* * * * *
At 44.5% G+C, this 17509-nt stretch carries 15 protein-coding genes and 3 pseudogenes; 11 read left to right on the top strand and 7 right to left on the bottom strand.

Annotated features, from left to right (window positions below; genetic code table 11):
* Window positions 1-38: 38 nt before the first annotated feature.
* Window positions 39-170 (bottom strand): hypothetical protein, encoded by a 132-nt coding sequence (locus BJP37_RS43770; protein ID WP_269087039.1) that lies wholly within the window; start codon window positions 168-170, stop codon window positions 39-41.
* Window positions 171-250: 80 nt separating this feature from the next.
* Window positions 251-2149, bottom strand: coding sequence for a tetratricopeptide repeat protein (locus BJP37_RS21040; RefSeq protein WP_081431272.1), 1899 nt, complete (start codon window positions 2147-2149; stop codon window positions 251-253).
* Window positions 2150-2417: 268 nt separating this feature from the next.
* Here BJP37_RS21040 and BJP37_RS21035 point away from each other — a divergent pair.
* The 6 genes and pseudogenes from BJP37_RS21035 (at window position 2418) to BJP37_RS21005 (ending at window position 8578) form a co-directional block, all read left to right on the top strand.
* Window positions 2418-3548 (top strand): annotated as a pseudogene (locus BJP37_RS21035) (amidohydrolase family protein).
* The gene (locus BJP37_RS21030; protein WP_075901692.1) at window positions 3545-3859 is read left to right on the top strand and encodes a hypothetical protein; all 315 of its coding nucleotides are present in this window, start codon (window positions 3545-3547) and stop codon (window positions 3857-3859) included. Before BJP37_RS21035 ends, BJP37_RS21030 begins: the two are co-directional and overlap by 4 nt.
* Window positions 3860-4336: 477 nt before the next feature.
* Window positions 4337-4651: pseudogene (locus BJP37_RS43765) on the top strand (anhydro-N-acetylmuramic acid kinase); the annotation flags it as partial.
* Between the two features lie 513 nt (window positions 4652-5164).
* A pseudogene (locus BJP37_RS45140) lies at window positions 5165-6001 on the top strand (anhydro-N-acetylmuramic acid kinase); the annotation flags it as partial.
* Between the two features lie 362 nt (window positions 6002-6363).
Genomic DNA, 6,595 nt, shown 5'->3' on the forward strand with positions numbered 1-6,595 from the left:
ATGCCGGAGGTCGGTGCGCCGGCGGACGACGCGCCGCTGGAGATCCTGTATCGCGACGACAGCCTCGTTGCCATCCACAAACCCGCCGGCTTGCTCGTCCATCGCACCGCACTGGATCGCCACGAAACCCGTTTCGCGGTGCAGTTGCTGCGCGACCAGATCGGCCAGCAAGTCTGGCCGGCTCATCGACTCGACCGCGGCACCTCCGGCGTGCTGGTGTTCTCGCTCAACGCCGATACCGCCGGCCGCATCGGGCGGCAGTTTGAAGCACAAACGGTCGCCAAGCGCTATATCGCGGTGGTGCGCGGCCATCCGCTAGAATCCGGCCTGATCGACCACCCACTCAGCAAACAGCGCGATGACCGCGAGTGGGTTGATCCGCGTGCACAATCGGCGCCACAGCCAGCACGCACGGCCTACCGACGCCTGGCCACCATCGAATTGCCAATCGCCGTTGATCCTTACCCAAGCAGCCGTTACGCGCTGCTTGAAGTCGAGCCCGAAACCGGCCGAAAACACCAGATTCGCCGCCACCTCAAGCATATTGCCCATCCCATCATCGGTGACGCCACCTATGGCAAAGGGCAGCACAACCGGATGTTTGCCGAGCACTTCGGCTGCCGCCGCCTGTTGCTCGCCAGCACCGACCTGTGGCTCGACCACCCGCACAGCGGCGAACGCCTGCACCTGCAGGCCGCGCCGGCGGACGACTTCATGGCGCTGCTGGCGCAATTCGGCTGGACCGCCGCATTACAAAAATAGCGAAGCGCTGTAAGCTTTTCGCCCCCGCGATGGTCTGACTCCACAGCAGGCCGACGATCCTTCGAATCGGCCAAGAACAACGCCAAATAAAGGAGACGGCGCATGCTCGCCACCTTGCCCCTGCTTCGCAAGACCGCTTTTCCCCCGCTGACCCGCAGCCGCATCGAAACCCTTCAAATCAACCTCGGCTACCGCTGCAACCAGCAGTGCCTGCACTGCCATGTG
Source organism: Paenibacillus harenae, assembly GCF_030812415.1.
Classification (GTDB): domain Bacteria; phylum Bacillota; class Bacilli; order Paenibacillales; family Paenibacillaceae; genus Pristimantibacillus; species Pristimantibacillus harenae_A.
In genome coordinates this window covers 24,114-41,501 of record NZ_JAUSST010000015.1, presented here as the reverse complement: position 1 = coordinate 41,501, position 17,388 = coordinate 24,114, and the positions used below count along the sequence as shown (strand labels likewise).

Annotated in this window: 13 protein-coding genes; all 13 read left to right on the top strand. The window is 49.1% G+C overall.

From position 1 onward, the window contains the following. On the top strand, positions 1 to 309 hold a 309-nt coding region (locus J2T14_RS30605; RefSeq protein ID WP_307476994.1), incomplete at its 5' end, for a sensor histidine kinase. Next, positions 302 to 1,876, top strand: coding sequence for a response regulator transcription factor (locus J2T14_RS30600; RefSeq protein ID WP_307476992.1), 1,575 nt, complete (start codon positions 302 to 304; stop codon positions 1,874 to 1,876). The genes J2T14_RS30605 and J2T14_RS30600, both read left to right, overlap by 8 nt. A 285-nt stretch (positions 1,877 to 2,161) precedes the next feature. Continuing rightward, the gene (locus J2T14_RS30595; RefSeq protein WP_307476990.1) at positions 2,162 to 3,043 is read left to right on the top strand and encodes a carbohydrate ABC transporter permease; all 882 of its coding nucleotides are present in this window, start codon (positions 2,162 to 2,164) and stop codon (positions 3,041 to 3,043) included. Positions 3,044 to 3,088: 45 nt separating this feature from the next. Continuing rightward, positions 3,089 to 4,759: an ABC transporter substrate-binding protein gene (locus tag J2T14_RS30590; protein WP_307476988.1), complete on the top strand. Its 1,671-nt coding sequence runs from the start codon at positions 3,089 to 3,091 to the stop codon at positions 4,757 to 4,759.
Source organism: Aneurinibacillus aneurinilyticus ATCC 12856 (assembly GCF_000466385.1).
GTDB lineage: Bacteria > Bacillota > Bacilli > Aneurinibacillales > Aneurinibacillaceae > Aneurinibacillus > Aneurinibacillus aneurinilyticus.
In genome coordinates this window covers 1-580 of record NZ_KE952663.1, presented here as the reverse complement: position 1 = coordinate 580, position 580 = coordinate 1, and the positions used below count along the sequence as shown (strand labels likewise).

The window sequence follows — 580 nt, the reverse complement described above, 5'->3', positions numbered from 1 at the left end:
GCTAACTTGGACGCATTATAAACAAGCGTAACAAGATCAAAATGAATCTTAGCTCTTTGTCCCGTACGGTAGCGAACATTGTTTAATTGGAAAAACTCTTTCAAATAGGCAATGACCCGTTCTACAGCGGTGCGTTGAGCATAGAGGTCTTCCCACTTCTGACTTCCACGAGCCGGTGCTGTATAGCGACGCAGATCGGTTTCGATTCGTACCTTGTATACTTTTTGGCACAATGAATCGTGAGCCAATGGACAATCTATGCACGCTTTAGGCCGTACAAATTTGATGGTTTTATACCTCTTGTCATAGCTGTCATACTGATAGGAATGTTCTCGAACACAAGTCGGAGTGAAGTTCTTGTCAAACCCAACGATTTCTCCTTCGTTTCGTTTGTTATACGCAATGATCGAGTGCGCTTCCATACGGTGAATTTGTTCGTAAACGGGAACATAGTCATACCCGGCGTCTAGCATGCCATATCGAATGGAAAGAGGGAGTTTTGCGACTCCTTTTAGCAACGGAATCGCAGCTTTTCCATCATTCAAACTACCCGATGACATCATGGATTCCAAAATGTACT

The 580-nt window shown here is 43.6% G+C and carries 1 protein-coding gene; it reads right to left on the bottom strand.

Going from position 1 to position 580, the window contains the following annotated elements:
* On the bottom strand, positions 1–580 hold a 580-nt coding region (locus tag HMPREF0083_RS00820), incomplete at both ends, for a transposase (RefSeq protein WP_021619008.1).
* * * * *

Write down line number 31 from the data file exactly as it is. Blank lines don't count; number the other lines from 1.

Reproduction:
* On the bottom strand, positions 1–580 hold a 580-nt coding region (locus tag HMPREF0083_RS00820), incomplete at both ends, for a transposase (RefSeq protein WP_021619008.1).